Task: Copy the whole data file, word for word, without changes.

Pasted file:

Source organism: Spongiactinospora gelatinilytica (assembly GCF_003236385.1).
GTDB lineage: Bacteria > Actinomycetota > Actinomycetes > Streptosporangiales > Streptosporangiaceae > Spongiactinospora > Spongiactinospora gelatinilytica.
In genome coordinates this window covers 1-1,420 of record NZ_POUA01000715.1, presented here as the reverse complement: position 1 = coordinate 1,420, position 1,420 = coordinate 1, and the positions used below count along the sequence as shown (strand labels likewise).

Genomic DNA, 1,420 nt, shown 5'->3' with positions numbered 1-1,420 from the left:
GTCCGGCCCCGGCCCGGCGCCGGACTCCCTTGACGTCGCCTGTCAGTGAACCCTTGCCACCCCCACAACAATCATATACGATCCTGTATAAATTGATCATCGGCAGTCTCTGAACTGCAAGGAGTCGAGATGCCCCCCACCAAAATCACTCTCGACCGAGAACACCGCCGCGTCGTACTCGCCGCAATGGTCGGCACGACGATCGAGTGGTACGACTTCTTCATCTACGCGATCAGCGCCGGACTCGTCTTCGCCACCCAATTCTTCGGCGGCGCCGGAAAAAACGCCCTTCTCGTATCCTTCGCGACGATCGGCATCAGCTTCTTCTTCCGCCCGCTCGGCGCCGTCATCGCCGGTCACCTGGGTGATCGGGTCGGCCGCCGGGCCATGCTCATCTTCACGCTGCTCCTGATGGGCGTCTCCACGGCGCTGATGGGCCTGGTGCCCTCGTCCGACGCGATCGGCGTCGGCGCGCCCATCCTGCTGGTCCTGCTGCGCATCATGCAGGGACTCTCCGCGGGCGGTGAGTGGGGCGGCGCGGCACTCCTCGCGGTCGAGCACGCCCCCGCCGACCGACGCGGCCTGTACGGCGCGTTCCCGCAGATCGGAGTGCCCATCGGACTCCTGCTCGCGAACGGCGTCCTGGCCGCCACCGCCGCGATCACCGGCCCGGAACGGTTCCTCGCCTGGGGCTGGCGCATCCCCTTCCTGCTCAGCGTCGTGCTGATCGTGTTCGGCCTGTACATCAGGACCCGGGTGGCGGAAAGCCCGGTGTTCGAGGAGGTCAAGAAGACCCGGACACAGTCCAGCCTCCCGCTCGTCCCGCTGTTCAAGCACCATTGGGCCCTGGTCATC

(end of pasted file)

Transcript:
Source organism: Spongiactinospora gelatinilytica (assembly GCF_003236385.1).
GTDB lineage: Bacteria > Actinomycetota > Actinomycetes > Streptosporangiales > Streptosporangiaceae > Spongiactinospora > Spongiactinospora gelatinilytica.
In genome coordinates this window covers 1-1,420 of record NZ_POUA01000715.1, presented here as the reverse complement: position 1 = coordinate 1,420, position 1,420 = coordinate 1, and the positions used below count along the sequence as shown (strand labels likewise).

Genomic DNA, 1,420 nt, shown 5'->3' with positions numbered 1-1,420 from the left:
GTCCGGCCCCGGCCCGGCGCCGGACTCCCTTGACGTCGCCTGTCAGTGAACCCTTGCCACCCCCACAACAATCATATACGATCCTGTATAAATTGATCATCGGCAGTCTCTGAACTGCAAGGAGTCGAGATGCCCCCCACCAAAATCACTCTCGACCGAGAACACCGCCGCGTCGTACTCGCCGCAATGGTCGGCACGACGATCGAGTGGTACGACTTCTTCATCTACGCGATCAGCGCCGGACTCGTCTTCGCCACCCAATTCTTCGGCGGCGCCGGAAAAAACGCCCTTCTCGTATCCTTCGCGACGATCGGCATCAGCTTCTTCTTCCGCCCGCTCGGCGCCGTCATCGCCGGTCACCTGGGTGATCGGGTCGGCCGCCGGGCCATGCTCATCTTCACGCTGCTCCTGATGGGCGTCTCCACGGCGCTGATGGGCCTGGTGCCCTCGTCCGACGCGATCGGCGTCGGCGCGCCCATCCTGCTGGTCCTGCTGCGCATCATGCAGGGACTCTCCGCGGGCGGTGAGTGGGGCGGCGCGGCACTCCTCGCGGTCGAGCACGCCCCCGCCGACCGACGCGGCCTGTACGGCGCGTTCCCGCAGATCGGAGTGCCCATCGGACTCCTGCTCGCGAACGGCGTCCTGGCCGCCACCGCCGCGATCACCGGCCCGGAACGGTTCCTCGCCTGGGGCTGGCGCATCCCCTTCCTGCTCAGCGTCGTGCTGATCGTGTTCGGCCTGTACATCAGGACCCGGGTGGCGGAAAGCCCGGTGTTCGAGGAGGTCAAGAAGACCCGGACACAGTCCAGCCTCCCGCTCGTCCCGCTGTTCAAGCACCATTGGGCCCTGGTCATC